Re: Willow Springs Cemetary
Date: June 23, 2011 03:29PM
I’m glad this thread got bumped, and notified me via email. I had forgotten about it. I hope Mary sees this and responds to your post regarding the family names.
I’m a local historian, born and raised in Willow Springs. In recent years I have chased the Capone legends when time permits. I have to tell you that I found that nearly every suburb outside of Chicago has some kind of Capone story, but with a few exceptions (like Cicero) I have yet to get anything verifying that Capone owned any speakeasy or any building out here personally along Archer at least. There were plenty of little watering holes set up in restaurants and houses during prohibition. I found a number along the line from Summit to the Sag. I would assume that guys like Capone would not have had his name on a business for obvious reasons. In the cases I found, the underlying mob connection was through some minion that was perhaps connected to Capone through the line somewhere – the minion controlling a section of the suburbs. Obviously there were only a few gang bosses that controlled the organized distribution of molasses in Chicago and suburbs. This is similar to the Motorcycle clubs. What is not known about some of these small groups is that they are generally backed by, sanctioned, or approved by either the Angels or the Outlaws. If a guy is wearing his colors from some little group that is not approved by one of these two main outfits, that is fine, but if you get cornered by a member of one of these two outfits, you will most likely get some hassle.
As for making and selling molasses, sure there were farmers, citizens in general and tavern owners out there making stuff. Some of these guys were producing for the common stock for the Boss, but these little producers rarely if ever dealt directly with the head. When I hear a story “Grandpa made liquor for Capone”, I say, “He may have, but that doesn’t mean Al came over to pick the stuff up”. In fact Capone probably didn’t even know who grandpa was. It all came through the vine. That is how you protect the boss, with buffers, or smaller gangs working for the greater cause.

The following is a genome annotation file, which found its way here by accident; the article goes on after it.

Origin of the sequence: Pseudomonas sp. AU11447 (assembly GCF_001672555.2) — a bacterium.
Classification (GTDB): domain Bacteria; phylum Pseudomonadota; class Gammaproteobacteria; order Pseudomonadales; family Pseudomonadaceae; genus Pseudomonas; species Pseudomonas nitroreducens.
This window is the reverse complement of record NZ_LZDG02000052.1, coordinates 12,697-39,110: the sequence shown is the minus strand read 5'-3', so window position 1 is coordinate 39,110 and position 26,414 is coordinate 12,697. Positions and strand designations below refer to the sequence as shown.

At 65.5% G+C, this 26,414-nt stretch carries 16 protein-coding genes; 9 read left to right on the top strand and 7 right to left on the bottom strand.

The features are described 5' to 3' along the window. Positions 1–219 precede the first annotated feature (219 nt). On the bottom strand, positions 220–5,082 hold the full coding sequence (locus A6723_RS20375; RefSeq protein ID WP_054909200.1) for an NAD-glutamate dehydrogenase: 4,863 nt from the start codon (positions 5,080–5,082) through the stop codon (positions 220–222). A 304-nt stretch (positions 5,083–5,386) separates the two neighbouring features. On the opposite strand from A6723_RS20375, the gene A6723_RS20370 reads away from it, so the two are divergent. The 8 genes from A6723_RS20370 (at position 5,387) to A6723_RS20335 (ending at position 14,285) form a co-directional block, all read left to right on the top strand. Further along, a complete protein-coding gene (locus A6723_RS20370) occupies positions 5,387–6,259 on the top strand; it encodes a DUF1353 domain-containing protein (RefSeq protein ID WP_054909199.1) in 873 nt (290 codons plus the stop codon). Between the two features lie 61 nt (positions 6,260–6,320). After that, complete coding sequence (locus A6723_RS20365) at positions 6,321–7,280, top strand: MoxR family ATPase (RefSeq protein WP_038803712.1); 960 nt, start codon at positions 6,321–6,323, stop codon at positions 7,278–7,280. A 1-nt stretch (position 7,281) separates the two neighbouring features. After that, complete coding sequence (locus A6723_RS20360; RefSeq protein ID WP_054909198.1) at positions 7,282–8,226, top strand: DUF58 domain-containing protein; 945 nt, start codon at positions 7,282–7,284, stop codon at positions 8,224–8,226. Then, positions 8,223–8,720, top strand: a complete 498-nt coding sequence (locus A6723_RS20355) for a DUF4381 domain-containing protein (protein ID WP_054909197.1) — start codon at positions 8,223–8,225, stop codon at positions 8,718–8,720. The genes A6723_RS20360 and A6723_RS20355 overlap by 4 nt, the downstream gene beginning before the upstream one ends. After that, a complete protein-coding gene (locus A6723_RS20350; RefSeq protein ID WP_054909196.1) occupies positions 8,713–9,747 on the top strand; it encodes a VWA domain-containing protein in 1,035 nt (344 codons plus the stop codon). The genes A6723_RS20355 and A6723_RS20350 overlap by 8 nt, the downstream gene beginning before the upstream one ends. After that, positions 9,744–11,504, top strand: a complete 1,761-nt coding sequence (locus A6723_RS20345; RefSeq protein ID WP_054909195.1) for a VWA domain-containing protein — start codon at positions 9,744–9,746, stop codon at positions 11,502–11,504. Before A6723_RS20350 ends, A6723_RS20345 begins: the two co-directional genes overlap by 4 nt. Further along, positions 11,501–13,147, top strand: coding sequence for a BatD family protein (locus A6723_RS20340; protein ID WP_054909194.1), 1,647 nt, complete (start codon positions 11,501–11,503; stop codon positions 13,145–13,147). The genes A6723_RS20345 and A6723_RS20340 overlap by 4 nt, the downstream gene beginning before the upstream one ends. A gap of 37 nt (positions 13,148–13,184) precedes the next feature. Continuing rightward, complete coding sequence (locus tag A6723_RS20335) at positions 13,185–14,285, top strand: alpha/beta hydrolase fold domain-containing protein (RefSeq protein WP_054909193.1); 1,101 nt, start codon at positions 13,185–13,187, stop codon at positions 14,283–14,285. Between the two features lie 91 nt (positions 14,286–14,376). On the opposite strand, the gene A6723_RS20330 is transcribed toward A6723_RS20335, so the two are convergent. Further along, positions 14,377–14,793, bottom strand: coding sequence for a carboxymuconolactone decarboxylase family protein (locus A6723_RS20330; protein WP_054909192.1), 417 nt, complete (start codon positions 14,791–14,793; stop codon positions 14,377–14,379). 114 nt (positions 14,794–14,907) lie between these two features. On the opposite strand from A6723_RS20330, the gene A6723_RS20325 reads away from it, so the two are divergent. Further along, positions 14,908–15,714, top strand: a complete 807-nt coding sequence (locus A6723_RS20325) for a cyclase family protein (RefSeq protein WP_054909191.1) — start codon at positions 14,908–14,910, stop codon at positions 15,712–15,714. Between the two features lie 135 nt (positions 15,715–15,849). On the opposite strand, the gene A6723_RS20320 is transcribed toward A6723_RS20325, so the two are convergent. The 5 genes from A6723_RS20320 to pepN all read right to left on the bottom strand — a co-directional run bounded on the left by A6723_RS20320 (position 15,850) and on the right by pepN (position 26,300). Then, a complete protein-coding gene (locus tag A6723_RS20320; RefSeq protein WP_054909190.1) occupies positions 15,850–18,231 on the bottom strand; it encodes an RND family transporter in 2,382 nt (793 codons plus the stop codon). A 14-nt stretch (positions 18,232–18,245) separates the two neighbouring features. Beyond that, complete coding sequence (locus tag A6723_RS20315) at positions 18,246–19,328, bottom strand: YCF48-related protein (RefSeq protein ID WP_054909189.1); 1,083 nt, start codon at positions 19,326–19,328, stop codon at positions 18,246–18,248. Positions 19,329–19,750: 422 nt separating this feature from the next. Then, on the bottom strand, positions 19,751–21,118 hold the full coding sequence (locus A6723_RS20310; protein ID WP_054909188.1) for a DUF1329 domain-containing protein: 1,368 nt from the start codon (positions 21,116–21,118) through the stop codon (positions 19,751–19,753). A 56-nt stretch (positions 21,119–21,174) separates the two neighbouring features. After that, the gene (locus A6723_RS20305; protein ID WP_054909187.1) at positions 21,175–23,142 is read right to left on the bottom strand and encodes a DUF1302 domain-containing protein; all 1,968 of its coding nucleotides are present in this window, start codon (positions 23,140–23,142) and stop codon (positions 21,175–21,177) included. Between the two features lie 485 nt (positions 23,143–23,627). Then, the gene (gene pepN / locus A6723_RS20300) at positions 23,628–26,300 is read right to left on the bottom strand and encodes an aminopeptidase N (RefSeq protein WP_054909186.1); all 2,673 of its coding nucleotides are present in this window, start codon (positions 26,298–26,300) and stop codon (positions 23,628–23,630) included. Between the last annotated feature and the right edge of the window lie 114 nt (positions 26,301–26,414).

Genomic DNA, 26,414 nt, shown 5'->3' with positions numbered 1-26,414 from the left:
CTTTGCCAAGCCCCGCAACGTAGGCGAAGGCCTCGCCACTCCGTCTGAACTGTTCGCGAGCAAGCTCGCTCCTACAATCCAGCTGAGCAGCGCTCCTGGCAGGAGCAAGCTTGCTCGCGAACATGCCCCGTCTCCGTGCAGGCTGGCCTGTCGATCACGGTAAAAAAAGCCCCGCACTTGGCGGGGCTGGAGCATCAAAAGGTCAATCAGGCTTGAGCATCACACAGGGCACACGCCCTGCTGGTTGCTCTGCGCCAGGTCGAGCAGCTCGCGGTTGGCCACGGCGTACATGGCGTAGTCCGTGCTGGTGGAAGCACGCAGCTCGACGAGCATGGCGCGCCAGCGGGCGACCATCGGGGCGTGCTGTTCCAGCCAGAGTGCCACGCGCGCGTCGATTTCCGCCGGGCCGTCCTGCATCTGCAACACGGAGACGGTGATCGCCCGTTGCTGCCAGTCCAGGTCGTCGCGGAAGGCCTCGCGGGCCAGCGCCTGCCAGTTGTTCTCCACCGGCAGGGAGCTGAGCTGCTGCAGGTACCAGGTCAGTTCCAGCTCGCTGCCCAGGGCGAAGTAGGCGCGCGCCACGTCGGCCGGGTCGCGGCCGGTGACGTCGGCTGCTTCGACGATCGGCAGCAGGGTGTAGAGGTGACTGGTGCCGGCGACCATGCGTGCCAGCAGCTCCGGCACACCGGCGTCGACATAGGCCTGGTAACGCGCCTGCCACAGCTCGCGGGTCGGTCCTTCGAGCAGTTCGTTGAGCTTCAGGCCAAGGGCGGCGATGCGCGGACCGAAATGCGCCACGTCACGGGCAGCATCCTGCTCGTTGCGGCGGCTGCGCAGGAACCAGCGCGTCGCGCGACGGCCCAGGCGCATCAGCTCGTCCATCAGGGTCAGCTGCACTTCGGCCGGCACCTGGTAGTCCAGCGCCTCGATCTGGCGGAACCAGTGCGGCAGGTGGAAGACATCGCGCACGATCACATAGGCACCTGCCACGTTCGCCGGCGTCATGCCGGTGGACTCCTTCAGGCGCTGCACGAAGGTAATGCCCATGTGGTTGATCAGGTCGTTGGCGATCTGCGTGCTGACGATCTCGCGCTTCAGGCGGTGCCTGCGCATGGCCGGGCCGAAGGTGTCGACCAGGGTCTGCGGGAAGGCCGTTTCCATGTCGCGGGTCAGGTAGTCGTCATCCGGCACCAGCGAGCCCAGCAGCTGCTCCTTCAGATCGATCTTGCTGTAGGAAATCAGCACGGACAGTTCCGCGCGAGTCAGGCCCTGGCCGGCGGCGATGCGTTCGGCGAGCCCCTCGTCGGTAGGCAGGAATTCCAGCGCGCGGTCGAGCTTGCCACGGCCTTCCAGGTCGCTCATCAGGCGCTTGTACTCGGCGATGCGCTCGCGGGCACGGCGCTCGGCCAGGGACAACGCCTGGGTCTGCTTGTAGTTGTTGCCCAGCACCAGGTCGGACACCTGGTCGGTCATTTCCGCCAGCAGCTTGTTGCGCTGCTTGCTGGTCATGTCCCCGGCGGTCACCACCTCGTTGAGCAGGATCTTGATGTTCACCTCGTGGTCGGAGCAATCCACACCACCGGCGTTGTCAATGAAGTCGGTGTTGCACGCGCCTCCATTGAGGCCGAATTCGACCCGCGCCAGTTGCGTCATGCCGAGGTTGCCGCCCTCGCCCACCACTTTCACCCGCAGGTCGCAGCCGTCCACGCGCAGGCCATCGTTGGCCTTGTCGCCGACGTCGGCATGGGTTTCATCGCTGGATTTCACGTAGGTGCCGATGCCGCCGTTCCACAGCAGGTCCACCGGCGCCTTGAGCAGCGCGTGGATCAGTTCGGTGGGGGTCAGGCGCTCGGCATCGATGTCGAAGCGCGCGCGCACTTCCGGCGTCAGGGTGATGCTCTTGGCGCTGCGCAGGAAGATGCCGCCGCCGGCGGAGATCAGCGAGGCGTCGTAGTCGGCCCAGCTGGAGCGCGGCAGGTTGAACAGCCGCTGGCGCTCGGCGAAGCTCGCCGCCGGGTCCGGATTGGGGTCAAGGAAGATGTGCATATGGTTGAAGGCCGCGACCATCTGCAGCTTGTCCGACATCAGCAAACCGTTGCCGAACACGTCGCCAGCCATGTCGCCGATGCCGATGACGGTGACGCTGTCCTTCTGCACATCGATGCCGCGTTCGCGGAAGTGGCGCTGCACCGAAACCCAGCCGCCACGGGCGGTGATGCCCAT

One issue with the Capone stories, the speakeasies and the like is that most of these stories have come down to us through double hearsay from people who may not have known the area well that they are describing. One building may get a speakeasy label when in fact the real speakeasy was next door, or half a mile away. When trying to pinpoint speakeasies out here in the woods down Archer, another problem comes into effect – that most of these buildings were torn down years ago. There are a lot of myths about buildings in Willow Springs, some true, some partially true. There are stories of tunnels and the like. Most of this was created by people years ago who didn’t know what they were talking about. For instance there is a myth about a tunnel from the old Dietrich house in Willow down to Spring Forest Deli – not true.
Capone did travel down Archer to visit a few of his favorite places or further to meet with his confidants. He liked the horses so he went out to Santé fe Park often, traveling down Lawndale into Summit (where he would sometimes get his hair cut at Mike the Barber’s in Argo) and continue on down the road. Mike stated Capone had a “hangout somewhere nearby”, but he never stated where this was, if he even knew. He may have been speaking of a house in Tiedtville.
Prohibition started in 1920 and ended in 1933. However, prior to that some of the Townships in this area had dry Sunday laws, which created some comical stories growing out of the local suburbs. A man must be able to drink any day of the week! The mayor of Lyons used to post policemen outside the taverns to keep the Cook County police out. He threatened once that he would place a cannon at the entrance to his town to keep the county out. The villages of Stickney and Justice for instance were incorporated so as to control their own liquor licenses, and to keep the county out – and those irksome temperance women who threatened the politicians.